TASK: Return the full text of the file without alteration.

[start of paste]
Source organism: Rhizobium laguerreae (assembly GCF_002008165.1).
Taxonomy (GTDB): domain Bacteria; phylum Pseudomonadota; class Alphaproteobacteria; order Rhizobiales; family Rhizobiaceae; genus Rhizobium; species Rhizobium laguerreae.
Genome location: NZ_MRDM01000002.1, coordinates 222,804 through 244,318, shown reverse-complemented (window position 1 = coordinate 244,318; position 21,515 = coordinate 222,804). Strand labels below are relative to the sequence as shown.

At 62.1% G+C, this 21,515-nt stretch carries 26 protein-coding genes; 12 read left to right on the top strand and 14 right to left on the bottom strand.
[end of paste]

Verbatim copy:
Source organism: Rhizobium laguerreae (assembly GCF_002008165.1).
Taxonomy (GTDB): domain Bacteria; phylum Pseudomonadota; class Alphaproteobacteria; order Rhizobiales; family Rhizobiaceae; genus Rhizobium; species Rhizobium laguerreae.
Genome location: NZ_MRDM01000002.1, coordinates 222,804 through 244,318, shown reverse-complemented (window position 1 = coordinate 244,318; position 21,515 = coordinate 222,804). Strand labels below are relative to the sequence as shown.

At 62.1% G+C, this 21,515-nt stretch carries 26 protein-coding genes; 12 read left to right on the top strand and 14 right to left on the bottom strand.